Sold-out concerts, crowded weddings, packed sports stadiums, bustling restaurants, bustling bars, bustling offices. One step outside, and it feels like the pandemic is over. As immunization thresholds approach critical mass, America is once again open for business.
But as the public health aspect of the crisis wears off, the economic aspect still affects millions of people. This is especially true for tenants who have struggled to pay their rent for months and have relied on emergency declarations to keep them in their homes.
Washington, DC, stepped in to help, extending a blanket ban on (most) evictions across the country. But federal protections on eviction moratoria are about to end.
Why the moratorium on evictions exists
As the pandemic raged over the past 15 months, Americans have suffered a wide range of crises, from jobs to healthcare to schooling. But for many tenants across the country, the effect has been doubly felt. Job losses, medical bills, childcare needs and basic living expenses made monthly rent difficult. Without help, many tenants would be threatened with eviction amid a global health and economic crisis.
Fortunately, the federal government had a plan to help. The broadest of these measures was the federal moratorium on nationwide evictions. The government has demanded that landlords cannot evict tenants for non-payment of rent during the pandemic. This entered into force in March 2020 as part of CARES Act of Congress help package. It has since been extended several times.
The moratorium was broad but contained a number of stipulations. To qualify, tenants had to meet certain income thresholds and be unable to pay rent due to medical or professional difficulties.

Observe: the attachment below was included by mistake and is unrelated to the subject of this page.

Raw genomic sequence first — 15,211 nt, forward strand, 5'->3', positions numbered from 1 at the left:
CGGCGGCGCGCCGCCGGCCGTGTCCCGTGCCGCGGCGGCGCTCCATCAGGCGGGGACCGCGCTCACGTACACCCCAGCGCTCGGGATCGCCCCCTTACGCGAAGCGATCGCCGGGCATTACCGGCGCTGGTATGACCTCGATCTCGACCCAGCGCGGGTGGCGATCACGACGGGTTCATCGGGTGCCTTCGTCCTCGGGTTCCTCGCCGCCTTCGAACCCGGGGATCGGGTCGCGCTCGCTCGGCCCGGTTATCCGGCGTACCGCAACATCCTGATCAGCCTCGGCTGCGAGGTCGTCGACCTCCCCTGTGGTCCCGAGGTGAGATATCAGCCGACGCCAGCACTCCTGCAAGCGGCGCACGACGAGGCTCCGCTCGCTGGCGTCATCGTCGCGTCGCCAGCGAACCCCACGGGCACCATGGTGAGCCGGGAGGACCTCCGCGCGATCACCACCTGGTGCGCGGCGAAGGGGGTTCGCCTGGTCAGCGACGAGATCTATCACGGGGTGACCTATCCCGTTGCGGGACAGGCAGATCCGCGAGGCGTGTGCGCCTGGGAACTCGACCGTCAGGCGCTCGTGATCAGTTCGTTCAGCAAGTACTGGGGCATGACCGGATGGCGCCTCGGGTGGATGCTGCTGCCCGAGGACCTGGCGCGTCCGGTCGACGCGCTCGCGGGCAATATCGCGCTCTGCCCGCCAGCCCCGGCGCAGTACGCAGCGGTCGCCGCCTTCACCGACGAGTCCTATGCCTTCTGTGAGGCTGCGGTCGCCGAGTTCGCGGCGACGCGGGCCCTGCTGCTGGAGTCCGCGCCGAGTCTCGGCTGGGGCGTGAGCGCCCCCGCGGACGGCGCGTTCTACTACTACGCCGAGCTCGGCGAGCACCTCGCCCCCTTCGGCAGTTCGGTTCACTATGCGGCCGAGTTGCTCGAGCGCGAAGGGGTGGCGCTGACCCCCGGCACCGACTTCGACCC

Tenants who requested assistance were also required to prove that they had made “good faith” efforts to receive assistance and that they had no other housing options.
What happens when the moratorium on evictions ends
To break it down simply, moratoria are late payments. Any tenant benefiting from an eviction moratorium must still reimburse the missed rent, as well as any fines or costs. From now on, these rents, fines and fees will soon be payable.
“Since the start of the pandemic, housing providers and residents have made huge sacrifices to meet their obligations amid unprecedented economic uncertainty. We continue to encourage apartment companies to work with residents… as we get back to normal. “- Doug bibby, President, National Council for Multifamily Housing
After the CDC’s moratorium began, there was about a quarter of a million eviction cases pending filing. That’s more than half of what is typically seen during this period, despite the growing number of people behind on rent. The Center estimates that more than 10 million households are late, which is a 14% of all tenants in the nation.
With the end of the federal moratorium, what is the next step for tenants who have depended on it?
Some regions have moratoria that exceed the federal deadline
By July 1, those helped by the moratorium will have to work out a plan with their landlord to reimburse the rent and applicable fees. How quickly and when should payments be refunded is a decision your landlord or landlord will make.
Most tenants will ideally initiate a payment plan to stay in their unit or come up with mutually agreed terms to move forward. But for others, the eviction process can begin within 30 to 90 days if they cannot pay the rent owed. It all depends on where you live.